One year after the start of the pandemic, the health effects of Covid-19 speak for themselves: more than 105 million people worldwide are known to be infected and more than 2 million have died.
The good news is that effective vaccines are on the way. The bad news is that for the next 12 months, at least, what we see ahead is an unstable recovery that will start, stop and start over, with all the economic, social and political complications that it entails. .
It is clear that some countries – and certain segments of society in those countries – are better equipped to deal with whatever comes their way. And that is precisely the problem now, when we begin the slow path to the new normal. K-shaped recoveries are worrying for markets, but K-shaped recoveries for countries are likely to be much worse. See why.
To begin with, the uneven recovery process will accentuate the disparities within countries. In developed economies, the virus disproportionately affects the incomes of low-income workers and the service sector; in many cases it also means that it is women and non-whites who are most affected by the economic crisis.
Countries that have the financial means to help their citizens are in a privileged position, but even in the United States, the richest country in the world, several rounds of stimulus have been delayed by political games. And it’s far from certain that what President Joe Biden and Democrats end up passing in Congress will be enough to help the country’s most vulnerable for more than the next few months.
In Europe, while the pandemic relief package has been assembled in a short time, the money will not be distributed for real until the second half of this year. Europe and the United States have both struggled with populism in recent years, fueled both by frustration with establishment politics and fears of an increasingly uncertain future. Insufficient help to those who need it most now can prolong these problems for much longer.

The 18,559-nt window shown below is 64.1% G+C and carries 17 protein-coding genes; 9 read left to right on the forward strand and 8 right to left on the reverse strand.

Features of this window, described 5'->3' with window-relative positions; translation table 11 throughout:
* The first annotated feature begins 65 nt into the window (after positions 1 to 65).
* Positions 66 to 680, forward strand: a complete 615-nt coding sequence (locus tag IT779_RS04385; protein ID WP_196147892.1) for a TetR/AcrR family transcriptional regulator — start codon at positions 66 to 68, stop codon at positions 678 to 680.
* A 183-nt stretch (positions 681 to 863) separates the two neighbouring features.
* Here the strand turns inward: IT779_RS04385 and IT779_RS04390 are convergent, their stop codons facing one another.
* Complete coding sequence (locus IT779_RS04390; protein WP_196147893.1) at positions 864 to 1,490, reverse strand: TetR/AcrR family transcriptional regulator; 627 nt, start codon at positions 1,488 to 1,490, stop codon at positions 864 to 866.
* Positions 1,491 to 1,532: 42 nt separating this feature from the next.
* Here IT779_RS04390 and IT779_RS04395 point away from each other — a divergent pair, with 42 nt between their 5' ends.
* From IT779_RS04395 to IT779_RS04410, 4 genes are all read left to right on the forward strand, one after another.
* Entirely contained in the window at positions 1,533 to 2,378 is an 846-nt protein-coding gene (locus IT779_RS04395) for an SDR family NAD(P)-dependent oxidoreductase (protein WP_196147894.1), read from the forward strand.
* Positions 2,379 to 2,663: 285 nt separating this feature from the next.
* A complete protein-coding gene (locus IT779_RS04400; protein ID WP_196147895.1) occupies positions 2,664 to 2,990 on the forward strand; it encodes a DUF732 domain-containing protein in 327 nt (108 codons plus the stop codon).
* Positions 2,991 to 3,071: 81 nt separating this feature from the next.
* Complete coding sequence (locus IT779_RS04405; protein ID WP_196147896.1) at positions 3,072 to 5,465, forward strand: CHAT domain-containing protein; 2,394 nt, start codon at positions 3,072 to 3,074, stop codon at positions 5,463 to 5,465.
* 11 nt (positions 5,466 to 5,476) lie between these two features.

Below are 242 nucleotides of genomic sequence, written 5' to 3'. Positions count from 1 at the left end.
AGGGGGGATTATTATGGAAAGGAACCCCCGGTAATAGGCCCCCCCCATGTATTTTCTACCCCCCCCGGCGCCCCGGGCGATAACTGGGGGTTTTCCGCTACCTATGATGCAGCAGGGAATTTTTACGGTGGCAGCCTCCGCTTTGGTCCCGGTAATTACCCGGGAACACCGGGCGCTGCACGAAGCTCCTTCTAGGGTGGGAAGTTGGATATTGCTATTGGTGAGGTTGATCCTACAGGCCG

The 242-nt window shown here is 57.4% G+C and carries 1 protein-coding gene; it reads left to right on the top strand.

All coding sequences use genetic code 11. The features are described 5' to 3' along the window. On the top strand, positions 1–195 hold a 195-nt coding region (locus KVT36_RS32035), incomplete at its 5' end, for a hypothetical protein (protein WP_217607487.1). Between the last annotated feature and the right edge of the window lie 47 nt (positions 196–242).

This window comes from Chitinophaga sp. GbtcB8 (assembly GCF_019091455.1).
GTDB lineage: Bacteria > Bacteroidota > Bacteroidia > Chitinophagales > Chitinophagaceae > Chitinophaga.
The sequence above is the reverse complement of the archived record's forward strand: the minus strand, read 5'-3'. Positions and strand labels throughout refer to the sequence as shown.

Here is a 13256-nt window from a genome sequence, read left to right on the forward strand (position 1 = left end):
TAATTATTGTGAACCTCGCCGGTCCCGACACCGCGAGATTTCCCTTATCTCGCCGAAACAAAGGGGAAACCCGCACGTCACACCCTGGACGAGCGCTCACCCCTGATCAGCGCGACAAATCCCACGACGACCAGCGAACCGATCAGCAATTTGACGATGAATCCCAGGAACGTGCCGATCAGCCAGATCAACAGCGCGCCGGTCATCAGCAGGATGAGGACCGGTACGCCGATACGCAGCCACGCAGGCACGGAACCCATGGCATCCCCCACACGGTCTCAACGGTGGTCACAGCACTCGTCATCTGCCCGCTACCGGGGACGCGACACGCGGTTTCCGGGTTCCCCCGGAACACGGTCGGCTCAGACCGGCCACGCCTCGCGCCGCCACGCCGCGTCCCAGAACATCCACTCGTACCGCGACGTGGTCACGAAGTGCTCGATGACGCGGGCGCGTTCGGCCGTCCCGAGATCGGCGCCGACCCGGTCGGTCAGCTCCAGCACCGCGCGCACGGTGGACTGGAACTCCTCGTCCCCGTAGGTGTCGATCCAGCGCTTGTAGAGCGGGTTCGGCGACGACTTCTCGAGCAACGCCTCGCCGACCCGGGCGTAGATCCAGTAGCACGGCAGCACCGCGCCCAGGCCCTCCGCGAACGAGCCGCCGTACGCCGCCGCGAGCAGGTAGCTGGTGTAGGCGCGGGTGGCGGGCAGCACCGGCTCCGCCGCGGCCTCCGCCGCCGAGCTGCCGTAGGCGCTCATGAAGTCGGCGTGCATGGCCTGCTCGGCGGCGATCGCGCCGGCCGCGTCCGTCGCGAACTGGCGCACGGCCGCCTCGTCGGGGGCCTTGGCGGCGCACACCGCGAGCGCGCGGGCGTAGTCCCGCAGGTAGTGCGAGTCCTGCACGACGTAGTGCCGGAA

A similar story is playing out in developing economies, with the most economically vulnerable sectors bearing the brunt of the economic impact – a reality that will intensify pre-existing class, ethnic and religious tensions in many countries.
One fact that compounds these challenges is that developing economies do not have the same resources to launch major stimulus efforts, nor strong social security networks, a problem that particularly affects countries in Latin America and the Middle East. and other regions.
Countries may be tempted to borrow to survive the immediate challenges posed by Covid, but this, in turn, can put them under pressure if these resources are not managed prudently or if the global economy takes longer than expected. . Something that is quite possible, given the new mutations in the virus that are spreading.
The unequal recovery between countries poses its own problems. Countries that do not have their own vaccine production capacity – nor the resources to purchase vaccines directly from suppliers – will take longer to receive vaccines.
The Covax distribution initiative is helping, but it will only gain strength after rich countries vaccinate a significant portion of their population. The delay in immunization means more restrictions on travel to poorer countries, preventing them from breaking out of the economic hole they find themselves in, especially in the case of countries that depend on remittances.
The inability to make much progress in immunizing its population also means that many of these countries will be less attractive as tourist destinations – a particular problem for countries like those in Southeast Asia, whose economy and the population depend on tourism.
Some may wish to downplay these concerns, seeing them as issues that affect more specific countries than the whole world. Anyone who makes this argument would do well to remember that, in a globalized world like ours, the difficulties of developing countries have real side effects on other countries. Our global economy will not return to what it was before until all countries are able to control the pandemic.
Bad as 2020 is, in terms of the global fight against the pandemic, the economic response has been almost universally robust. But as the recovery gains momentum and the health crisis becomes less acute, economic and political responses will become more uneven. This will complicate not only our domestic politics, but also our geopolitics. Policymakers would do well to start taking this into account.
Founder and Chairman of Eurasia Group, an American political risk consultancy firm, and columnist for Time magazine. Clara Allain
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